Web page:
Should You Get A Sociology Major? Pros & Cons From A Recruiter
Are you deciding if you should get a sociology major? Not sure what jobs you might be able to get once you complete your four-year degree? We have you covered. We’re going to dive into what it means to get a sociology degree and what types of jobs you might be able to get once you’re out of college.
Let’s get started.
What Is A Sociology Major?
Sociology as a major is technically considered a social science. This is the study of social groups and social behaviors. This would encompass things like our society, social problems, diversity, social group psychology, and much more that relates to social science.
The topics that you might cover when you’re getting a sociology major might include gender studies, political sociology, labor markets, sociological theory, field research, ethnographic field methods, fundamentals of urban sociology, and more.
Tip: If you're looking for the best universities to get your Sociology degree in, U.S. News has ranked the schools with the best programs as well as their tuition cost.
Jobs You Can Get With A Sociology Major
Here are some of the jobs you can get with a Sociology major:
- Police Officer
- Social Worker
- Registered Nurse
- Case Manager
- Mental Health Worker
- Family Specialist
- Family Coordinator
- Sociology Research Assistant
For those who are interested in getting their masters degree within Sociology, these jobs become more readily available:
- Market Research Statistician
- Behavioral Health Specialist
What Those Jobs Pay (With Your Sociology Degree)
Here is what each of those jobs pay on average. Information provided for average salary ranges is brought to you by The US Department of Labor.
- Police Officer: $61,500
- Social Worker: $49,500
- Counselor: $47,800
- Sociologist: $82,100
- Registered Nurse: $76,300
- Case Manager: $65,300
- Mental Health Worker: $40,800
- Family Specialist: $40,100
- Family Coordinator: $48,400
- Sociology Research Assistant: $32,500
- Market Research Statistician: $44,000
- Behavioral Health Specialist: $51,500
- Professor: $101,000
- Researcher: $45,000
The job outlook for 65% of these jobs are growing within the US. This is absolutely a positive thing for you as you think about your choice of majoring in Sociology. A growing job outlook means that you will have a greater chance of finding a job once you’re finished with your degree.
Pros & Cons Of Having A Sociology Major
There are absolutely pros and cons to the types of jobs that you might be able to receive when you leave your four-year degree. Let’s take a look at some of the cons.
#1: Jobs like “Social Worker” and “Registered Nurse” is fairly saturated in terms of professionals in the job search market. That means that employers have a greater advantage here. When that happens, the cost of labor can stagnate or stay consistent. While more jobs might be available, your pay may not grow with that.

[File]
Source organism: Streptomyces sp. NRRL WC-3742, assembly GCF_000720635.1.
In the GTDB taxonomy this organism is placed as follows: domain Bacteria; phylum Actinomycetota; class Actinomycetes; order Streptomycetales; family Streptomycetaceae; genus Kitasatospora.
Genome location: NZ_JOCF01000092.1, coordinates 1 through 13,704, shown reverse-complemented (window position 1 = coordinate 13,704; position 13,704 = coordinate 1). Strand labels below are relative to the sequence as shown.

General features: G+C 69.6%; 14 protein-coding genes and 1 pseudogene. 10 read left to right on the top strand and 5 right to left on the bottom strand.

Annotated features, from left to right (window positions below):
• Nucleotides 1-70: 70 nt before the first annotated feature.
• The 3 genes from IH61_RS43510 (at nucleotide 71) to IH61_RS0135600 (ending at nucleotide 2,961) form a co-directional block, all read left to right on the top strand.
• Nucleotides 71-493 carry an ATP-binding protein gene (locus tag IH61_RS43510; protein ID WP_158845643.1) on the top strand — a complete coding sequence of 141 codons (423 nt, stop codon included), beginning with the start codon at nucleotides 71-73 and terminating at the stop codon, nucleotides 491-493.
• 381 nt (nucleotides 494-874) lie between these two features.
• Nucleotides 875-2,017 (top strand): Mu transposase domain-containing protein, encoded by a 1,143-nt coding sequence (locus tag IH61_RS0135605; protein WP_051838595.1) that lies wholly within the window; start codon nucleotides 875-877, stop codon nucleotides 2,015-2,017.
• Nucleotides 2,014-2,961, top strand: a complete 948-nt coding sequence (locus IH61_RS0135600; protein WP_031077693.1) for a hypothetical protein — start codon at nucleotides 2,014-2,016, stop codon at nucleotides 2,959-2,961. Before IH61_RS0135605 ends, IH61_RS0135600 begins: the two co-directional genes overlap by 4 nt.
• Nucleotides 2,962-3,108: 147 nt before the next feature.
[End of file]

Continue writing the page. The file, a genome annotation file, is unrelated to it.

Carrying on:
#2: Relatively low wages across the board. This is something you should consider when trying to find which University is right for you. Think about the cost of going to get your degree and the averages that you’re seeing from the above list (how much those jobs pay). You may find that these are relatively low wage groups.
#3: Limited jobs. It’s true, you might not have as many job options when getting your Sociology degree than if you were to go to school for Business or Marketing. That’s because you have a degree that’s more focused. This lessens the number of applicable jobs that are available for you.
Let’s take a look at some of the pros of getting your degree in Sociology.
#1: Jobs that are available across many geographies. This is absolutely the case. While “Social Worker” and “Registered Nurse” aren’t exactly the highest paying jobs in the world, they are widely available across most geographies in the US. this means if you desire to live in a small town, away from a major city, you might still be able to find ample employment.
#2: Ability to get your Masters Degree or Ph.D., and advance yourself. If you get your doctorate in Sociology, you can absolutely start teaching Sociology. And this is one of the jobs that can pay close to $120,000 a year. Having this upward mobility is a great thing.
#3: A growing job market. It’s always a great thing when jobs are continuing to grow in your market. And your job outlook and forecast predicts growth. While this might not mean you have the highest salary, it does mean that you’re going in a direction that is a social requirement. Meaning, machines or software can’t replace the jobs you’ll be doing.
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